Fellow aims to boost Oak Bay through national honour

By telling stories of Canada, biologist pushes nation to worldwide recognition

Oak Bay’s Jacques Sirois is among 115 new fellows of the Royal Canadian Geographical Society. He earned the honour for four decades of sharing tales of Canada with the world. The art on his wall

Oak Bay’s Jacques Sirois is among 115 new fellows of the Royal Canadian Geographical Society. He earned the honour for four decades of sharing tales of Canada with the world. The art on his wall

Jacques Sirois plans to leverage his new powers as a Fellow of the The Royal Canadian Geographical Society to boost his ongoing bid to promote Oak Bay.

The Oak Bay biologist was named during the 2016 RCGS Fellows Dinner at the Canadian War Museum in Ottawa late last month, primarily for telling tales of the arctic.

“The organization is taking flight,” Sirois said, back home in Oak Bay. RCGS is getting to be a more serious thing, he said, growing, expanding and reinvigorating their fellowship program including induction of 115 people to the roster of more than 700 nationwide.

“Their main mission is making Canada better known to Canadians and to the world,” said Sirois, who was nominated by this colleagues at One Ocean for his 40 years “working on making Canada better known.”

He started as a teen on Bonaventure Island bird sanctuary and these says as a local resident on the Salish Sea alongside his career work with One Ocean Expeditions.

“In the last 20 years in part I have been working a lot on ships in the polar regions,” he said. That work entails taking world travellers on “polar tourism and storytelling” excursions in Canada’s north. Among his favourite stories is the 2014 finding of HMS Erebus.

In 1845, explorer Sir John Franklin set sail from England with two ships, HMS Erebus and HMS Terror, in search of a Northwest Passage across what is now Canada’s Arctic. The ships and crews vanished and dozens of search expeditions set sail to try to find them.

“I was on one of the ships that looked for the Erebus,” he said. “This story is bigger than most people are aware.”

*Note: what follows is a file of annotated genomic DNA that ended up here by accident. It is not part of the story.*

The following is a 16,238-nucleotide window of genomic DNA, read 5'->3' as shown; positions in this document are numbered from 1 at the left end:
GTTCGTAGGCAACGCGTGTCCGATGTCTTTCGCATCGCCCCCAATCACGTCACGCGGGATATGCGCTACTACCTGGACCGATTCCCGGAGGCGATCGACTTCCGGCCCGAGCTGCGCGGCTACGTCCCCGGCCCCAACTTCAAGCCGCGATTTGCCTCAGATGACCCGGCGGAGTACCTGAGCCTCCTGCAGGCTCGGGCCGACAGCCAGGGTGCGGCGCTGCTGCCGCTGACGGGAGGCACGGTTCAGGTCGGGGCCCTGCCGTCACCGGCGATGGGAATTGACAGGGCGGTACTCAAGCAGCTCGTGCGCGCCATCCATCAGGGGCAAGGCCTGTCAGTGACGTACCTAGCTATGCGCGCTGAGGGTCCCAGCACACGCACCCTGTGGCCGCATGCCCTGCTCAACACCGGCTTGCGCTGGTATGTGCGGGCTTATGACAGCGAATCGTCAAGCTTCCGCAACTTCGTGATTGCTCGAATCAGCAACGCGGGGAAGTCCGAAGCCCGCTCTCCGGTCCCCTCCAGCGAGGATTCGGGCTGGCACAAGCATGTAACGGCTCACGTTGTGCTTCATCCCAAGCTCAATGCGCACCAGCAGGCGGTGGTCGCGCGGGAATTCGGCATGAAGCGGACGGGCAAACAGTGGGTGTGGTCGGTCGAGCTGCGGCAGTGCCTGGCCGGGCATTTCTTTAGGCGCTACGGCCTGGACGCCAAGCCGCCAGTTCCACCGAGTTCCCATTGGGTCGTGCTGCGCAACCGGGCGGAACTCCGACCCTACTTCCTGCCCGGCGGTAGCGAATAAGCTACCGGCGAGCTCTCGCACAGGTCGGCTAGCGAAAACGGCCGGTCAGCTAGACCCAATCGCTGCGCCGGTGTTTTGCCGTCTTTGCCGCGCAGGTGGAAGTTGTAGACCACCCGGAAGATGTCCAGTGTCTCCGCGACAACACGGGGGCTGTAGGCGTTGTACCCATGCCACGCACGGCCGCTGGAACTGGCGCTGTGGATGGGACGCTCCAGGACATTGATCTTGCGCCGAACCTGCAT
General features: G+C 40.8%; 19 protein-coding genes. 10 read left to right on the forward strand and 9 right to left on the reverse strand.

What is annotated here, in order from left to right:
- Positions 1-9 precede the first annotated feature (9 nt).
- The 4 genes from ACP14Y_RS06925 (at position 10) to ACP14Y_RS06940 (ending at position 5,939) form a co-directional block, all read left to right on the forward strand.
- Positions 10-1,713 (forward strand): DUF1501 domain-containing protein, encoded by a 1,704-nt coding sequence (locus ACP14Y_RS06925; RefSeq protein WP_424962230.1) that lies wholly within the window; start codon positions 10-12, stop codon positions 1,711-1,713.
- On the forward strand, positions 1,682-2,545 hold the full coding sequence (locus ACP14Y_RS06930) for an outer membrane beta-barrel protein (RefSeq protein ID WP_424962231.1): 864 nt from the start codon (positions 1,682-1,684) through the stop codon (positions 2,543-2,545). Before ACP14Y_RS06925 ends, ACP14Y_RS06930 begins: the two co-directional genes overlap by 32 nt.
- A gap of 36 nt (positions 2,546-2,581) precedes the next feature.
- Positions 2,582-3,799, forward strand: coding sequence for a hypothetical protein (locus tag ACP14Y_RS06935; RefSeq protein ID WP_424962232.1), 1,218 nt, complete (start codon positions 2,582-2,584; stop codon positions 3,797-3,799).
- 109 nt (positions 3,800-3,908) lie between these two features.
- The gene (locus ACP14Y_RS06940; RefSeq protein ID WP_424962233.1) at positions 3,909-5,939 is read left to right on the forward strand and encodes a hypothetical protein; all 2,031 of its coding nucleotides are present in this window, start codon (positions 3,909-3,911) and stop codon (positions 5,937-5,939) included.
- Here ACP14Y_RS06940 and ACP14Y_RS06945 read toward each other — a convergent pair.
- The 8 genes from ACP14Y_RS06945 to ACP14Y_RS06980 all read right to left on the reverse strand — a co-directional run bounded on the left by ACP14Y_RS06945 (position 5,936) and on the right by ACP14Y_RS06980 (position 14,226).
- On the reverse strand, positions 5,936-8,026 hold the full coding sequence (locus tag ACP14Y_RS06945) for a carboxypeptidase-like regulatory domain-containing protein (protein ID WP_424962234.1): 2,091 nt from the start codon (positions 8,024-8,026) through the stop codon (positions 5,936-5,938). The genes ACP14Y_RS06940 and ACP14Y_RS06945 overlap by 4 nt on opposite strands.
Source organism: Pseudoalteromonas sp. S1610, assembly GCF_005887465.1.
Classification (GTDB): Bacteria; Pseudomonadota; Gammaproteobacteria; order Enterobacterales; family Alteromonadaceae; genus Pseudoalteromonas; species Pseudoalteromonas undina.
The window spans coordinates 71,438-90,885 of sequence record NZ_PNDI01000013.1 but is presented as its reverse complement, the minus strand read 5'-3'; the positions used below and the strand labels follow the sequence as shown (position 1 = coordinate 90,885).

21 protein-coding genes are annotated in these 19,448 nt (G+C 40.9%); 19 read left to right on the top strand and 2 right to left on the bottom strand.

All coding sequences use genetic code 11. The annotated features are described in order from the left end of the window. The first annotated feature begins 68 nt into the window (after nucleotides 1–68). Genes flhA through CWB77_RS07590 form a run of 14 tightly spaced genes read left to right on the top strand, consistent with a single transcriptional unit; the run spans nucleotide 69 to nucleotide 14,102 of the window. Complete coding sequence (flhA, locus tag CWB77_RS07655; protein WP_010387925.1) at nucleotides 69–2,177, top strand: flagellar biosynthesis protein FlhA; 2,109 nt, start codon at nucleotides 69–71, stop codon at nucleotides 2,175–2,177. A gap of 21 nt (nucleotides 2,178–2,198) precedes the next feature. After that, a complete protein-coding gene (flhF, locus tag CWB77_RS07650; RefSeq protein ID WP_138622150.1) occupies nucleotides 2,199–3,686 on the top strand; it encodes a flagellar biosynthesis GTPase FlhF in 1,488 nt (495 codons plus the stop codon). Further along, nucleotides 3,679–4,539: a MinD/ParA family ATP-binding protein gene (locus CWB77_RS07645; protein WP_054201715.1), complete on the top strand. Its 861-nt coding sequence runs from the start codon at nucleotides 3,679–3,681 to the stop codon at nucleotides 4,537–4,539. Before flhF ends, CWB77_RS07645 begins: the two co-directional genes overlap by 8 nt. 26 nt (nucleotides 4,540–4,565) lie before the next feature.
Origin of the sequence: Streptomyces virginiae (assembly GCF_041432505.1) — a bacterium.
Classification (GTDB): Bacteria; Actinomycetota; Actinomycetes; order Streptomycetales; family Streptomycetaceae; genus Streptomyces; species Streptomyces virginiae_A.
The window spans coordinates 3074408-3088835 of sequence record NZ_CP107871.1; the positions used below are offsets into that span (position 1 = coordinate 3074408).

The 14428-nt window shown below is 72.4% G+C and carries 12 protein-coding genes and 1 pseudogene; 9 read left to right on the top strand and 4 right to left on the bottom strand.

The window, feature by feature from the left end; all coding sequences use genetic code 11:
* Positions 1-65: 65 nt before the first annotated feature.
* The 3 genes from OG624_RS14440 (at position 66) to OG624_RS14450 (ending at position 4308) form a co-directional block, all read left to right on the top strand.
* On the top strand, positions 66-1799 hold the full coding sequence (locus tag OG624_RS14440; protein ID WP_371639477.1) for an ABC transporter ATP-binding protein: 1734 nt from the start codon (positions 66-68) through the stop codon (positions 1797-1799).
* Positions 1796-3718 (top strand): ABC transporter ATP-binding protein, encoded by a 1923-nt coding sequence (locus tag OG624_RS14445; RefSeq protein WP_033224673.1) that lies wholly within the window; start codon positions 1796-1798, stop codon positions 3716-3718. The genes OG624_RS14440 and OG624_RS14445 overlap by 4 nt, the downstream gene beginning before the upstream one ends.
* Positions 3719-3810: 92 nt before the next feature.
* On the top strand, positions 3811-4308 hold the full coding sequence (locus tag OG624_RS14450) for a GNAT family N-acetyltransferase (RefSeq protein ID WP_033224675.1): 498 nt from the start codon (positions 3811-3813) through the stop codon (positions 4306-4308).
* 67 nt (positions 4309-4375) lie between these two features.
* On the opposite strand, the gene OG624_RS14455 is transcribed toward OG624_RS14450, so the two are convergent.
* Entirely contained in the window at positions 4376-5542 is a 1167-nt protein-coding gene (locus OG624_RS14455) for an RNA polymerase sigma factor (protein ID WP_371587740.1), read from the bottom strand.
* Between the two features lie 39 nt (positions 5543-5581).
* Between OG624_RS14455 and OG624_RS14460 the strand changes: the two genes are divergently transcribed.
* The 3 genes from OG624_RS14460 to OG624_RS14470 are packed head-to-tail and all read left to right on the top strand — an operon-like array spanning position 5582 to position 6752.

He has a medal to show for his work in the private sector (on a Russian vessel) during that excursion.

To build on that excitement, the Terror was found earlier this year. Then this summer the largest commercial cruise ship sailed through the Northwest Passage, all building up to a big story for Sirois to weave for visitors to the region.

“The search for Franklin’s ships is what essentially put the Canadian Arctic on the global map,” Sirois said. “These are the kind of stories I talk about. The north is our biggest story in Canada. Our stories are big and under-told so (the fellowship) gives me renewed impetus to tell these stories.”

He also hopes to leverage his role sharing Oak Bay stories.

“We are a place rich with heritage. We have exceptional cultural and natural heritage,” he said, citing Trial Island Lighthouse and the Chinese Cemetery as areas recognized as such. There are also kelp forests, eelgrass meadows and the first bird sanctuary.

“We have a lot of heritage, somehow we’re not showcasing or highlighting it well,” he said. “It should be a priority.”

Joining Sirois in the Fellows Class of 2016 are singer-songwriters Susan Aglukark and Bruce Cockburn, science journalist Brian Banks, Trans-Canada Trail CEO Deborah Apps and chair Paul LaBarge, polar explorer Susan R. Eaton, former MP and federal cabinet minister Leona Aglukkak and Memorial University geography professor Trevor Bell.

 

 

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